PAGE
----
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UPDATE 1-Massachusetts state fund drops 4 hedge fund firms
* State fund exits portable alpha strategy
* Expects $1.6 bln to be returned by end of 2010
* Will redistribute bulk of funds among other managers (Adds details on plan, quotes)
By Svea Herbst-Bayliss
BOSTON, Oct 13 (Reuters) - Massachusetts will remove $1.6 billion from hedge fund managers Blackstone (BX.N), Crestline, EIM Management, and Strategic Investment Group as it shifts its investment strategy after suffering recent heavy losses.
Trustees for the roughly $40 billion fund voted on Tuesday to pull out of four firms that used portable alpha, a once popular technique employed by pension funds to beat markets that underperformed during the financial crisis.
"This is a strategic shift and not a dissatisfaction with the individual managers," said the pension fund's chief investment officer, Stanley Mavromates.
The move comes at a time many big investors -- ranging from endowments to pension funds -- are rethinking their strategies after a brutal year where some trustees said they lost their taste for riskier investments.
Betting on portable alpha backfired badly for Massachusetts, costing the fund 46 percent during the year that ended on June 30. Massachusetts had long ranked among the best performing public pension funds.
The fund's trustees voted in August to scrap use of the strategy, but only decided on Tuesday which managers would be let go.
The state will likely have to wait until 2010 to get its money back. Many hedge fund managers, unlike mutual fund managers, return investments only periodically.
Mavromates said most funds should be back by the middle of 2010 and all will be returned by the end of next year.
Blackstone is expected to return $200 million while EIM will give back $172 million. Crestline will return $670 million and Strategic Investment Group will return $650 million, Mavromates said.
STATE STICKS WITH SOME HEDGE FUNDS
Even though Massachusetts, one of the first state pension funds to bet big on hedge funds, is abandoning portable alpha, it is sticking with loosely regulated portfolios and even plans to increase the amount of money it allocates to them by the middle of next year.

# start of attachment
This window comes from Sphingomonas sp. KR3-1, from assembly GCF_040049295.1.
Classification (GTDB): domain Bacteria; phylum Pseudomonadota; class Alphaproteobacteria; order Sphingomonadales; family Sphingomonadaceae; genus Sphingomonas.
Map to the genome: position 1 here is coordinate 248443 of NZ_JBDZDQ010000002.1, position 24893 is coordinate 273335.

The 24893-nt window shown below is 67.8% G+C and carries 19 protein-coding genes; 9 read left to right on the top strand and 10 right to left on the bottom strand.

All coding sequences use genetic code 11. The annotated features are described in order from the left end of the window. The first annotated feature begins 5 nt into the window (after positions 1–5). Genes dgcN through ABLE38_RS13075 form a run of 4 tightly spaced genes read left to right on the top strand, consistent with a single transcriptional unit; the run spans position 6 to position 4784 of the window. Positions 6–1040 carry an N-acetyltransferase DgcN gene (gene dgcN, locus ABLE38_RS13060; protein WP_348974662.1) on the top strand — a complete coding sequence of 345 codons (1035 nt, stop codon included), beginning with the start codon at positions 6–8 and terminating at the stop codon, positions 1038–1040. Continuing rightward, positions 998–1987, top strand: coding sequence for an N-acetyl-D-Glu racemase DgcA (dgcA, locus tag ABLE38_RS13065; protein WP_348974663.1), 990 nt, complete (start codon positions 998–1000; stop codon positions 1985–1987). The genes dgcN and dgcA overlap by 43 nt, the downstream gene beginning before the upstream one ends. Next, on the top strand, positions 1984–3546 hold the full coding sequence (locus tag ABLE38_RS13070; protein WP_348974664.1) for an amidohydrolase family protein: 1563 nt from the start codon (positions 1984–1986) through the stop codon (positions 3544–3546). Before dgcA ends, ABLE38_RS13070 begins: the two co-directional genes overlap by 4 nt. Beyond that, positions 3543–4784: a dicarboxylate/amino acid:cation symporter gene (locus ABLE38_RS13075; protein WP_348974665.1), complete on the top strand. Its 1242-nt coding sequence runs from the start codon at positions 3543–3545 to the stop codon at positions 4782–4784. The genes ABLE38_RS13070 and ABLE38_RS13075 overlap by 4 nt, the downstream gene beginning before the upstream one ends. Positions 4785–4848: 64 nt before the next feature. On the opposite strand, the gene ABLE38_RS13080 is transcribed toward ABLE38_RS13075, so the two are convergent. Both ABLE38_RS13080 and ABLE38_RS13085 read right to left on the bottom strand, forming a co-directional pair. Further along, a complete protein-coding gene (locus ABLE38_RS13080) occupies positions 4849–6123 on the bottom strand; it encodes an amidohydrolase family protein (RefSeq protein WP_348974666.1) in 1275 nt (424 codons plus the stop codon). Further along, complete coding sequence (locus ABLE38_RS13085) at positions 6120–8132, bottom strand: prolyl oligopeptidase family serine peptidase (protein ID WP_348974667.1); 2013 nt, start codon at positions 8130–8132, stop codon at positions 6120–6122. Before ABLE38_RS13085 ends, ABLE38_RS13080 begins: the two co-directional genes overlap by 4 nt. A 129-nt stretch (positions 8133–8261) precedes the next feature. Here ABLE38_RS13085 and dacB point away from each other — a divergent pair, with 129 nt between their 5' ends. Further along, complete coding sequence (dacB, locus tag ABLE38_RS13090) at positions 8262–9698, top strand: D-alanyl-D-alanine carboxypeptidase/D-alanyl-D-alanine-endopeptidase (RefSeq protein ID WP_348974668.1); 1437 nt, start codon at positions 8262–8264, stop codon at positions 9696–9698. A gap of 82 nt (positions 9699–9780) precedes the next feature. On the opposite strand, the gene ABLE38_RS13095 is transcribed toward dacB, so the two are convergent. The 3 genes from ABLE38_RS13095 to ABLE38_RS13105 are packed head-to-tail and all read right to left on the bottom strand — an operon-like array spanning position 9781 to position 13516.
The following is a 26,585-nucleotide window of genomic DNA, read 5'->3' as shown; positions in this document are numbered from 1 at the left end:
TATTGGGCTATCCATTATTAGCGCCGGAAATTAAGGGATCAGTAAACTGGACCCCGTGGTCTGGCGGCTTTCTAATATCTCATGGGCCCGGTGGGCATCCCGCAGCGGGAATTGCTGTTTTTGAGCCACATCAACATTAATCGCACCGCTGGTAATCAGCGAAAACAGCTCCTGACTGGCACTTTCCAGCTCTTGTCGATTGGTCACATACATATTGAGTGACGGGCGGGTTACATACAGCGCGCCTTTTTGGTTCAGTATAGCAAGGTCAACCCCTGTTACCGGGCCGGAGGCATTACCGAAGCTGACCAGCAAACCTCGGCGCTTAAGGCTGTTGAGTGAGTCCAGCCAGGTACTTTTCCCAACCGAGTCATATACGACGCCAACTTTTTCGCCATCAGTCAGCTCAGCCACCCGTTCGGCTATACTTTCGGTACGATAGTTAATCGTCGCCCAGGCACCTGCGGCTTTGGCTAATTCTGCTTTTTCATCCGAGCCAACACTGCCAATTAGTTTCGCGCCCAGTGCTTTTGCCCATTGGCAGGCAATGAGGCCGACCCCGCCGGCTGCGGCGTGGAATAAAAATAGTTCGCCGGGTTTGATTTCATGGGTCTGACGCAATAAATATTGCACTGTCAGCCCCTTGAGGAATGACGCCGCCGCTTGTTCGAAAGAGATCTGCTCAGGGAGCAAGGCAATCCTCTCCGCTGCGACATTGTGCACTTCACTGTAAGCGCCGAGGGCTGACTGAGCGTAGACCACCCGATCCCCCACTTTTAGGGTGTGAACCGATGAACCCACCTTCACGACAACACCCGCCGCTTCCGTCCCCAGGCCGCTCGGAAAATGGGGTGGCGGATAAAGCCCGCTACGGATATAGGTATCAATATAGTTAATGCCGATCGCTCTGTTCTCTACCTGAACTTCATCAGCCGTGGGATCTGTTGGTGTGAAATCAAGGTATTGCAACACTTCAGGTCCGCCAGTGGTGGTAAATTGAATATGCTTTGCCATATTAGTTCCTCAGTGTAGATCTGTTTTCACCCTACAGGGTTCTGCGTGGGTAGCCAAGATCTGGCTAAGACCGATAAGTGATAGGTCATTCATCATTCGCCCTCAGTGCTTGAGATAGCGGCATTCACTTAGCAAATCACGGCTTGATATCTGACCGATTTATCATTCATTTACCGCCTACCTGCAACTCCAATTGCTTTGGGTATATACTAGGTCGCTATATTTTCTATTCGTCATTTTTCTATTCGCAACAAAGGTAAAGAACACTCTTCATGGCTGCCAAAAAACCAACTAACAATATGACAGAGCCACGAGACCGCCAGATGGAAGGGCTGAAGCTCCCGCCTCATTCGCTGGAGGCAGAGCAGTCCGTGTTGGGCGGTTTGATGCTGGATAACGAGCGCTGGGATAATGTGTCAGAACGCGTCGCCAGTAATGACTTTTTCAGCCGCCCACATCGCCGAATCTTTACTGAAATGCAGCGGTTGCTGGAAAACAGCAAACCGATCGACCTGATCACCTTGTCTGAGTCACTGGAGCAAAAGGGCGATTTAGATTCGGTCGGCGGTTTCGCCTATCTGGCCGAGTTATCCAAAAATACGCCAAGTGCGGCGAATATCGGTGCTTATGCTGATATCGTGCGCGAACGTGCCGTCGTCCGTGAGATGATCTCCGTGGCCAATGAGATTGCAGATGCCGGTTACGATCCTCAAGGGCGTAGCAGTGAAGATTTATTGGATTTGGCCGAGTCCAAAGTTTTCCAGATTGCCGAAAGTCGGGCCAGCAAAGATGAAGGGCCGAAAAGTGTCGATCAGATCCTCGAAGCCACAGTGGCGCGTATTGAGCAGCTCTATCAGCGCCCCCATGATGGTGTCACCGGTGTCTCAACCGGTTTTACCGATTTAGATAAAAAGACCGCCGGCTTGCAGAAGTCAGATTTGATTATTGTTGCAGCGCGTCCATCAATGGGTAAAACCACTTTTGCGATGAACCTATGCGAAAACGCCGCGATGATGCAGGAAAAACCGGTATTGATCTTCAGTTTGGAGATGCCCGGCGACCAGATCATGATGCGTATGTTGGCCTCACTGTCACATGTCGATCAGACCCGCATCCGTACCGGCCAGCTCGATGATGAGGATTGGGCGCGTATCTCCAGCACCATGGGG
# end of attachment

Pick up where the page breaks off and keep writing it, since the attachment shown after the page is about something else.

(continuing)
Since making its first bet on hedge funds five years ago, the state fund has seen an annualized return of 4 percent from those funds, far more than the 1 percent return delivered by the Standard & Poors 500 index during the same time.
"We are $1 billion better off because we bet on hedge funds," Mavromates said.
Massachusetts had allocated 5 percent directly with hedge funds and had a 6 percent portable alpha investment, for a total of 11 percent earmarked for absolute return strategies. Now the fund will allocate 8 percent to alternative strategies.
By the middle of 2010, Mavromates said the pension fund will have $3.2 billion in hedge funds, up from the $2 billion it has in right now.
Most of the money coming out of the portable alpha program will be redistributed among Arden Asset Management, K2 Advisors, Pacific Alternative Asset Management Company, Rock Creek Group and Grosvenor Capital.
The hedge fund of funds groups Arden, K2, PAAMCO and Rock Creek were among the firms that helped the state select which hedge funds to invest with.
After the chaos of the past few years, Mavromates is imposing new controls on these managers as well.
"Each manager will be more focused," he said. "They will have tighter guidelines that will play to their strengths." For example Rock Creek with be asked to focus exclusively on non-U.S. investment strategies. (Editing by Steve Orlofsky)
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